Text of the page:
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High Blood Pressure ("Hypertension")

Hypertension, or elevated blood pressure, is not an uncommon finding in children and young adults. There are many potential causes of hypertension, most of which vary by age. In particular, the causes of hypertension in adults are very different from that seen in pediatrics.


Adults develop calcium and cholesterol plaques within our arteries (the blood vessels that carry blood from the heart to the different parts of the body) that ultimately may block enough blood from reaching our body’s vital organs. These plaques also cause stiffening of the blood vessels walls and increase the resistance that the heart must pump against; therefore, the heart must generate a larger pressure to pump the same amount of blood to the rest of the body. This is a process that develops over time, and fortunately rarely happens in children.


In fact, hypertension in children is rarely due to the heart. The one heart-related cause of hypertension is "coarctation of the aorta". The aorta is the major blood vessel that leaves the heart and supplies oxygenated blood to the entire body. If this blood vessel has a narrowed segment (i.e., coarctation), the parts of the body downstream from the narrowing (i.e., abdomen, legs, etc) will not receive an adequate blood supply, whereas the parts of the body upstream from the narrowing (i.e., head, neck, arms, etc) will see an elevated blood pressure. The effects of coarctation depend on severity (i.e., degree of narrowing), location of the narrowing, and the age of the patient. Coarctation of the aorta is considered a congenital heart disease (i.e., present at birth) and can be diagnosed with an echocardiogram. Sometimes, however, the aorta cannot be adequately seen with ultrasound (i.e., young adults, adults) and needs to be evaluated with an MRI or CT scan.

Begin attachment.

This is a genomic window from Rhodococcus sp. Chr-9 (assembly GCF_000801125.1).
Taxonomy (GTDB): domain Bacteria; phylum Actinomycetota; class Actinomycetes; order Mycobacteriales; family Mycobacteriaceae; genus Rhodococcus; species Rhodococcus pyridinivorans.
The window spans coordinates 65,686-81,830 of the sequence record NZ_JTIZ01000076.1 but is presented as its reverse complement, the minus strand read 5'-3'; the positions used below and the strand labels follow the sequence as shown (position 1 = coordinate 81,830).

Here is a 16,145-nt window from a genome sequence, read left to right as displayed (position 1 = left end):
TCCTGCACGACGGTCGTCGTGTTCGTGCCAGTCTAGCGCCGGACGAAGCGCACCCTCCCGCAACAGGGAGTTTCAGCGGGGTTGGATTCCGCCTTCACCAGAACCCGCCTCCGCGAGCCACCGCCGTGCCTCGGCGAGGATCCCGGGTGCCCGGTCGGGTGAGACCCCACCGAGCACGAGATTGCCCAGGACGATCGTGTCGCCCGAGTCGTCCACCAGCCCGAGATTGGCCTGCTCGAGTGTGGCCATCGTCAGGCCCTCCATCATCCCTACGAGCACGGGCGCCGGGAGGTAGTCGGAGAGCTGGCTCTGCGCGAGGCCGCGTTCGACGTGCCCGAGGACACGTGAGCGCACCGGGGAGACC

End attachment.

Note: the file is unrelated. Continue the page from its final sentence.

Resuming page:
Regardless of the cause, hypertension may result in thickening of the heart muscle ("hypertrophy") if it persists for a prolonged period of time. Imagine going to the gym to lift weights. The resistance we put on our muscles with the heavy weights triggers changes in our muscles to allow them to compensate and accommodate the heavier weights. In other words, our muscles become bigger and thicker. Our heart is also a muscle. So, in much the same way, when our heart is exposed to high blood pressure in our arteries, it must learn to adapt to the heavier load that is now being imposed on it. The heart muscle's initial response is also to grow bigger and thicker. This is called myocardial ("heart muscle") hypertrophy. This adaptation is a process that develops over time (i.e., weeks to months). An echocardiogram enables us to directly visualize the heart muscle and make precise measurements. A thickened heart, in the context of elevated blood pressure, is a sign of long-standing hypertension.


Another cause of hypertension in children is related to the kidneys. The kidneys act as filters for our body. So when the kidneys are unable to filter our blood properly, the pressure within our blood vessels begins to rise. Therefore, a renal ultrasound is often a very important part of the diagnostic evaluation for a patient with hypertension.  This is especially important in children or young adults who have a history of kidney or urinary tract infections during childhood, which may result in scarring within the kidney and resultant hypertension.


Other causes of high blood pressure include endocrinologic conditions where there is an imbalance in the production (or elimination) of certain hormones or chemicals the body produces. Examples include elevations in thyroid hormone, cortisol, renin/aldosterone, or catecholamine concentrations. These hormones/chemicals are important components of the body's ability to manage its "metabolism" (energy utilization and production) and it's ability to respond to physical/chemical stress imposed on the body. Some of these hormones/chemicals help regulate blood pressure in response to changes in the body's environment (i.e., exercise, changes in posture/position).


Explore Further the Physiologic Basis of Blood Pressure:
What do the Numbers Mean?  |  How Pressures Change in the Heart  |  How Does Blood Flow?  
Heart Problem Diagnosis



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Children's Heart Institute

P. O. Box 10066 McLean, VA 22102

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